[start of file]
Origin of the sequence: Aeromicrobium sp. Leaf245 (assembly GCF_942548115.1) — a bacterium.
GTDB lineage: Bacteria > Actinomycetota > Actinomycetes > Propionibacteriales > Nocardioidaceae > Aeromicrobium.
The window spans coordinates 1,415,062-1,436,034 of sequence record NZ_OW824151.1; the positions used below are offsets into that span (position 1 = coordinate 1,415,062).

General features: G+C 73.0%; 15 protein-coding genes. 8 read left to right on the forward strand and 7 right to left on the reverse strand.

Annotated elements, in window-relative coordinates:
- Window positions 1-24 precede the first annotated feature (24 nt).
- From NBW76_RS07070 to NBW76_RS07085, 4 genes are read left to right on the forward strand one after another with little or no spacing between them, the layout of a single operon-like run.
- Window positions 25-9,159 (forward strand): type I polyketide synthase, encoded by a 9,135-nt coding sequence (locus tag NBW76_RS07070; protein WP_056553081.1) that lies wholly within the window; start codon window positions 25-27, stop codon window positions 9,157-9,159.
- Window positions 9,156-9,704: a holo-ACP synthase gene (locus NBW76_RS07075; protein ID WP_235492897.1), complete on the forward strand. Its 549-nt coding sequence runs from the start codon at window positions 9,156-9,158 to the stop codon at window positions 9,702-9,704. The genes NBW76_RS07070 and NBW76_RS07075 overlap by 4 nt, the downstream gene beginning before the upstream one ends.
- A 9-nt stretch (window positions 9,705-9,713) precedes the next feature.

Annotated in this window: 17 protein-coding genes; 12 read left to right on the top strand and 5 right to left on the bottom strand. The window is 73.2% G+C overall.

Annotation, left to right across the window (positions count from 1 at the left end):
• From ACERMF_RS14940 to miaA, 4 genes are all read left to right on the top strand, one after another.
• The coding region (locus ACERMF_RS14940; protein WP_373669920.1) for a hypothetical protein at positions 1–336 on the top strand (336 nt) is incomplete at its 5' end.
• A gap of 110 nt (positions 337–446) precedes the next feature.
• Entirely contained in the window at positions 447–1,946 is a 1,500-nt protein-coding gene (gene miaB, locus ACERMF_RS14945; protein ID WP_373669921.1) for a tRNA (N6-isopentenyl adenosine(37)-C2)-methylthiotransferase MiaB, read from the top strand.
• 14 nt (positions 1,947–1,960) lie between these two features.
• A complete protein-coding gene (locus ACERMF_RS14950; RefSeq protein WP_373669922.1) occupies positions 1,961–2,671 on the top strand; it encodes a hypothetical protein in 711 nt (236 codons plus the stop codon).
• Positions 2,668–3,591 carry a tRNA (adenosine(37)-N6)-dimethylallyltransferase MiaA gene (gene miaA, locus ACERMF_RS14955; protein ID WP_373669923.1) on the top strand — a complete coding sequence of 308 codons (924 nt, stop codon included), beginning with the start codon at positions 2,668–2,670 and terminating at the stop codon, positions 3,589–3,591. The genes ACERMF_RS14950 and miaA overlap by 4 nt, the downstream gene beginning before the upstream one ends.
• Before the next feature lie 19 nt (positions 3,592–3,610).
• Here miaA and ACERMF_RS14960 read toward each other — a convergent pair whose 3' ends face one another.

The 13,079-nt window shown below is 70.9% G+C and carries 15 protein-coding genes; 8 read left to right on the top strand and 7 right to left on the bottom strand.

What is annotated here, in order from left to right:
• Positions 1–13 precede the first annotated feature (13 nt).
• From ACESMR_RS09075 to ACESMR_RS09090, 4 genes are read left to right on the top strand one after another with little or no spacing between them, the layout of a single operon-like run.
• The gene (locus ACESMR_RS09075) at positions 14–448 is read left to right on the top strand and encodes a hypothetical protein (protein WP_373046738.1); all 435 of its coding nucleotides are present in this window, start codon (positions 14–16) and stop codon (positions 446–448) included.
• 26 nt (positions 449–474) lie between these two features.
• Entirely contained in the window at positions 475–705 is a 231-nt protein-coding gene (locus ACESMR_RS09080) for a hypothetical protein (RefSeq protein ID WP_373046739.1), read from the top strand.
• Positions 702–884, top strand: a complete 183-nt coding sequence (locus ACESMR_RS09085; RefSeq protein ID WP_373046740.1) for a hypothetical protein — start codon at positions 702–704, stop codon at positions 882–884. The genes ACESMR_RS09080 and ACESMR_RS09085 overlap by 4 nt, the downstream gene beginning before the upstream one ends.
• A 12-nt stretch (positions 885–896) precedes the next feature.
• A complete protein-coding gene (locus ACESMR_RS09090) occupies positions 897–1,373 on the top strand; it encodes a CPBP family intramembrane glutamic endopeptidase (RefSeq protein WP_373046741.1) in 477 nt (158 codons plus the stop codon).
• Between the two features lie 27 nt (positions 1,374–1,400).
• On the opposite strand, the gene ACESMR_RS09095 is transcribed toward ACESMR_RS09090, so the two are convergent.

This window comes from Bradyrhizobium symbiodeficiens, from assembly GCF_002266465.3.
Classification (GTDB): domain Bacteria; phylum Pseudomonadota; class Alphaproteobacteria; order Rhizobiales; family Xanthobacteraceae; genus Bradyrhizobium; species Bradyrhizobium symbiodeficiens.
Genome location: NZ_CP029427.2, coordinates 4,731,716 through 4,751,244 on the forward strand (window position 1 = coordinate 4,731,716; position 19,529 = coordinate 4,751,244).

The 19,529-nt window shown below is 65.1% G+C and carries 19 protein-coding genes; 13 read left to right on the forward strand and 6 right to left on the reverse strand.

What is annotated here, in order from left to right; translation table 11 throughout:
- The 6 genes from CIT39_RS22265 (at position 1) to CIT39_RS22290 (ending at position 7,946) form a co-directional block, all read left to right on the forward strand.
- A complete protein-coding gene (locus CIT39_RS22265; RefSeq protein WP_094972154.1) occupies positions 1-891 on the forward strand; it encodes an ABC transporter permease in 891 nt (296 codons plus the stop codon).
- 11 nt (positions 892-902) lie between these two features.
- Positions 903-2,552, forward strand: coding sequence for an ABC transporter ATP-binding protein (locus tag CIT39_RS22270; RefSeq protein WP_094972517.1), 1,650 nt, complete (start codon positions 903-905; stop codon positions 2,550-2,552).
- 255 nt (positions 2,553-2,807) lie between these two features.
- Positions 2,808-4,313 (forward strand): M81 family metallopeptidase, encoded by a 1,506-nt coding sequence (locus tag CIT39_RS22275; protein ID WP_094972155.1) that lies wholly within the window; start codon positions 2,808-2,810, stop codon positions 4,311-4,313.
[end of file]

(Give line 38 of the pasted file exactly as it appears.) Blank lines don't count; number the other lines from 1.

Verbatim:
What is annotated here, in order from left to right; translation table 11 throughout: